HOUSTON, May 14, 2015 — Shallow thinkers pining over fallen hero Tom Brady are insisting that his four-game suspension for illegally deflating footballs is too severe. Ray Rice was suspended for only two games for punching his then-fiancée in the face.
Those desperate to make excuses for Brady are using Rice’s situation as a fig leaf. After all, is what Brady did really worse than what Rice did?
Actually, yes. Well, sort of.
This is where hysterical people unwilling and unable to separate reason from emotion do what hysterical people unwilling and unable to separate reason from emotion do.
Football is a game. Far too many sports fans, emotional themselves, confuse sports with life and death. Those who understand the difference understand that what affects society at large is far more important than the result of a sporting event.
From a societal standpoint, committing an act of physical assault against an innocent victim is far more serious than deflating footballs. The former merits a prison term, while the latter barely rises above a summer camp prank. From a societal standpoint, Rice’s actions were far more serious than anything Brady did.
From a football standpoint, and only from a football standpoint, Brady’s act was Armageddon.
Rice violated the American legal system. At worst, he could have been sentenced to prison. The circle of pain is limited to him, his family and his teammates. His teammates would quickly move on and find a player to replace him. That happens every year in the NFL draft and free agency.
Brady did not break any laws, but he cheated the game of football itself. Imagine what would happen if Brady were not punished.
People watch professional sports because they believe it is one of the last places on Earth where merit matters. Hard work and talent are rewarded. Not everyone gets a trophy. Very few ever do. Race, religion and ethnicity are irrelevant. Results are the sole determinant of who plays and who wins.
If people believe that football has lost its integrity, they stop watching football. While that will lead to several hundred unemployed multi-millionaires, it will also inflict plenty of financial hardship on hot dog vendors and those selling peanuts and cotton candy. An entire football economy could collapse.
Cheating in sports kills sports. It disgraces everything we teach our children about how and why sports are a force for good.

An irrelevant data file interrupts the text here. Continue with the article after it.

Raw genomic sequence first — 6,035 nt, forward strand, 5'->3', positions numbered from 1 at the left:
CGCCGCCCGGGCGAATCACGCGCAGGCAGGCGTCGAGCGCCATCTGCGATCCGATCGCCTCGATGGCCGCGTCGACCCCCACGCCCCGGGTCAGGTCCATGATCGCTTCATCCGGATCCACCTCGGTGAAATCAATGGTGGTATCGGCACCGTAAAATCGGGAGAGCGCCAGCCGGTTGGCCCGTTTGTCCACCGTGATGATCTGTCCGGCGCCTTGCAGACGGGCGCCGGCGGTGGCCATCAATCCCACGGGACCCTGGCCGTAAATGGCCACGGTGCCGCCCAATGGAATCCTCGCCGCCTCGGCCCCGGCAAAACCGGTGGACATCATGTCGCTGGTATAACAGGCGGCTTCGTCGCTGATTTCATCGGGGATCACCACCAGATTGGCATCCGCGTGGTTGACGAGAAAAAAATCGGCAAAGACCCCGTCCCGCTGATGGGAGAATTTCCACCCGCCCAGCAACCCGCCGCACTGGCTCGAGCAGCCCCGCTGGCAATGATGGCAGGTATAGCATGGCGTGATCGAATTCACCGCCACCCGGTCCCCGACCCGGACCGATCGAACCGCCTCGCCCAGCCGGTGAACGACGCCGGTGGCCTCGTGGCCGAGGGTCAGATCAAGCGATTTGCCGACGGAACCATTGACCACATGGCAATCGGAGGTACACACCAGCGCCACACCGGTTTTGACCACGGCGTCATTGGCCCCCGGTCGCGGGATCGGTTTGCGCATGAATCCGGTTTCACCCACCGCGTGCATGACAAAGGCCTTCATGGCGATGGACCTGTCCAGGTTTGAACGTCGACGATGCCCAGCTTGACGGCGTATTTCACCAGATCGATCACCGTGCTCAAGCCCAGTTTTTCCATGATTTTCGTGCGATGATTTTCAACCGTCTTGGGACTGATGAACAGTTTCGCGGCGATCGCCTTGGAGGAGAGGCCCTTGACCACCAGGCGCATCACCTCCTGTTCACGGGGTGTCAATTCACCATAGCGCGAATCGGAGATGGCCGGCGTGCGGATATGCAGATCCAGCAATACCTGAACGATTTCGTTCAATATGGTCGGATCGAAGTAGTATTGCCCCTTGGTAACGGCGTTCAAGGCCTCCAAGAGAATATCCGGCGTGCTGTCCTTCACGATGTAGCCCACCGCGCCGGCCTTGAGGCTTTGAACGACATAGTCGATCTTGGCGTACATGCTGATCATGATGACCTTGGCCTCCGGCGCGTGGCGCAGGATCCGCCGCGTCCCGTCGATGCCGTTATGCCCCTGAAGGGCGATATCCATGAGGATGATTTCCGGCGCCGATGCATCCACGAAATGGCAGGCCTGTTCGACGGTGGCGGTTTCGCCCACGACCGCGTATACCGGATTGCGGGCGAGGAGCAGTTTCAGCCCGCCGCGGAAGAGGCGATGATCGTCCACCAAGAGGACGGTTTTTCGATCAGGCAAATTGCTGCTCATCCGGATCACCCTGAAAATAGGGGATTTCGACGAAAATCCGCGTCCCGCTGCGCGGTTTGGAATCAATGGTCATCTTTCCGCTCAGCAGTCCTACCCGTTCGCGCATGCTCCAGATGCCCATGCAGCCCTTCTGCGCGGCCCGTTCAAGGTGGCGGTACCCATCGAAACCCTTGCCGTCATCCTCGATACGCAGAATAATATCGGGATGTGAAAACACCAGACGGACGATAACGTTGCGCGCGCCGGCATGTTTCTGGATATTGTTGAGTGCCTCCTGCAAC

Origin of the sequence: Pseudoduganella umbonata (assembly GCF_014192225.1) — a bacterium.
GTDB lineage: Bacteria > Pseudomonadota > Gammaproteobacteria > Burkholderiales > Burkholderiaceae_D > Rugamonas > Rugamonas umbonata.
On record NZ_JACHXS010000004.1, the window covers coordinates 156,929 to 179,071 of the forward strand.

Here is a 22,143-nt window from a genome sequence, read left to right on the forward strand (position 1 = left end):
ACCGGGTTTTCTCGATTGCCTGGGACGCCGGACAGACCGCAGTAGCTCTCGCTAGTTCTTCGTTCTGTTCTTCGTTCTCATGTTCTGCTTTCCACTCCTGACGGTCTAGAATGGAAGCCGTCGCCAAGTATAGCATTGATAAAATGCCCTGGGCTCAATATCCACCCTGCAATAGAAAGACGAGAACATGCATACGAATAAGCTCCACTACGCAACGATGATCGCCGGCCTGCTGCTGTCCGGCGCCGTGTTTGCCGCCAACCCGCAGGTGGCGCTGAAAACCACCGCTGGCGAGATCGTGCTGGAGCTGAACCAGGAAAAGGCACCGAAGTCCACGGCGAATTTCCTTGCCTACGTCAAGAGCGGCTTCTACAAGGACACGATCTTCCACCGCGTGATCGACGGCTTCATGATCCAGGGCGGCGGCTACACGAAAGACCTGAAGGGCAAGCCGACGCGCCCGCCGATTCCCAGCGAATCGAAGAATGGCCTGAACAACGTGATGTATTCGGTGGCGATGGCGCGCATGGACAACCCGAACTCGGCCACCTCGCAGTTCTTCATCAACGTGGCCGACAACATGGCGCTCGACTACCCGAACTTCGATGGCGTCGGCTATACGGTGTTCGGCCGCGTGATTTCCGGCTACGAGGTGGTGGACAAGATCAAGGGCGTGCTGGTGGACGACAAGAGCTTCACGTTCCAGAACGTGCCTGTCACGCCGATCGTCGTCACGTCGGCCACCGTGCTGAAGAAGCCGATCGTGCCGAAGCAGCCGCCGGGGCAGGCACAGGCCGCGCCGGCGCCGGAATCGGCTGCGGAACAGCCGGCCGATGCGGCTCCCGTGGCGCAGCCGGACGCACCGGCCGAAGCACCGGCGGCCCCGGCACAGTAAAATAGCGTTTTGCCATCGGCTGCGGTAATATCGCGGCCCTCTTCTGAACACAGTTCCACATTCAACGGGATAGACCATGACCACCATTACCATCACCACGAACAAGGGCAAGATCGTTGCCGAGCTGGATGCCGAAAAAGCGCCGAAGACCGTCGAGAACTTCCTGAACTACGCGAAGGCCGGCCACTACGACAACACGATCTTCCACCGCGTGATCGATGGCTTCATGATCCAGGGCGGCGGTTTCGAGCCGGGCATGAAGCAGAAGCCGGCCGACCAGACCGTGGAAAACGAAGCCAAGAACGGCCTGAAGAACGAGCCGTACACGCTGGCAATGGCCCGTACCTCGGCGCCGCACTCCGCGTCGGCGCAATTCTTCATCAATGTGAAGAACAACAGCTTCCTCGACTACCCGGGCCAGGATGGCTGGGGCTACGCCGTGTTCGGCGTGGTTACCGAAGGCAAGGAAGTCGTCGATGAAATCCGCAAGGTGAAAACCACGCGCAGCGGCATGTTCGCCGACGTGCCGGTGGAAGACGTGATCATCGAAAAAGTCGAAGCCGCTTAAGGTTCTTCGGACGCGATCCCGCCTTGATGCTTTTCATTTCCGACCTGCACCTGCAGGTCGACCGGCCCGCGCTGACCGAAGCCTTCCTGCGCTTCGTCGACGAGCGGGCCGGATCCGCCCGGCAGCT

Ray Rice committed a crime against one woman. Tom Brady committed a crime against an entire sport.
Ray Rice’s crime can be prevented from spreading through intense counseling and the threat of expulsion from the league. Greg Hardy recently received a suspension of 10 games for domestic abuse. The problem is fixable.
There is no fix for cheaters. The NFL understood this when it suspended a pair of superstars 50 years ago who were every bit as important to the NFL as Tom Brady is now.
Green Pay Packers running back Paul Hornung and Detroit Lions defensive lineman Alex Karras were superstars. They were also caught gambling on NFL games. Vince Lombardi’s Green Bay Packers had just won NFL Titles in 1961 and 1962. The Packers were trying to win three in a row, and the Lions were trying to stop them. Commissioner Pete Rozelle did not give star players special treatment. Hornung and Karras were suspended for the entire 1963 season.
Neither player broke any laws. They just compromised the integrity of football.
Rice’s problem is not a football problem. The NFL can lead by example for public relations reasons, but is only obligated to stay out of the way and let the legal system run its course.
Brady’s problem is a football problem. There is no other controlling legal authority to deal with him. The NFL has to crack down, and crack down hard.
So for those who want to deal with domestic violence, consult an attorney. Find a courtroom. For those who want to deal with cheating in sports, understand why the sports leagues must handle this. If the league does nothing about Rice, the law still can. If the league does nothing about Brady, he is untouchable and more players will be emboldened to cheat.
Rice broke the law, but not his oath to football. Brady violated the promise players make when they enter the NFL to respect the game.
Rice disgraced himself. Brady disgraced the league and the game of football.
In the world of football, away from the rest of society and its social causes, what Brady did was far worse than what Ray Rice did.